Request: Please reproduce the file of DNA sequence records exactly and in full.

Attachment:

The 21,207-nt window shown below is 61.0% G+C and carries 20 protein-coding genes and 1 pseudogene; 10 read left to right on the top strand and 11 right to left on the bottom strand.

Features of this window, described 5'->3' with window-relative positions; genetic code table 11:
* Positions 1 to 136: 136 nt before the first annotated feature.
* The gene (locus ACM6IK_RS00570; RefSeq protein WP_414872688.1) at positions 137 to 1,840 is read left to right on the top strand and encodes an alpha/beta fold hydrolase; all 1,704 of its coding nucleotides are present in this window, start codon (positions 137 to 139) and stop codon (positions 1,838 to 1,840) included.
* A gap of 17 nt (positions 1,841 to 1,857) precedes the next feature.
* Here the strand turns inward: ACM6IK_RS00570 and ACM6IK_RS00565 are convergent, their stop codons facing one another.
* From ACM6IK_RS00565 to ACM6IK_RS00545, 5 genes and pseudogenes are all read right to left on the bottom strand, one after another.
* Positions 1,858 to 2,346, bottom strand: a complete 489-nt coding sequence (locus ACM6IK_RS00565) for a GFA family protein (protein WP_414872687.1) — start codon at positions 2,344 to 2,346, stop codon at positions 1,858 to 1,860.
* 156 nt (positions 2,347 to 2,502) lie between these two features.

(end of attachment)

The 21,207-nt window shown below is 61.0% G+C and carries 20 protein-coding genes and 1 pseudogene; 10 read left to right on the top strand and 11 right to left on the bottom strand.

Features of this window, described 5'->3' with window-relative positions; genetic code table 11:
* Positions 1 to 136: 136 nt before the first annotated feature.
* The gene (locus ACM6IK_RS00570; RefSeq protein WP_414872688.1) at positions 137 to 1,840 is read left to right on the top strand and encodes an alpha/beta fold hydrolase; all 1,704 of its coding nucleotides are present in this window, start codon (positions 137 to 139) and stop codon (positions 1,838 to 1,840) included.
* A gap of 17 nt (positions 1,841 to 1,857) precedes the next feature.
* Here the strand turns inward: ACM6IK_RS00570 and ACM6IK_RS00565 are convergent, their stop codons facing one another.
* From ACM6IK_RS00565 to ACM6IK_RS00545, 5 genes and pseudogenes are all read right to left on the bottom strand, one after another.
* Positions 1,858 to 2,346, bottom strand: a complete 489-nt coding sequence (locus ACM6IK_RS00565) for a GFA family protein (protein WP_414872687.1) — start codon at positions 2,344 to 2,346, stop codon at positions 1,858 to 1,860.
* 156 nt (positions 2,347 to 2,502) lie between these two features.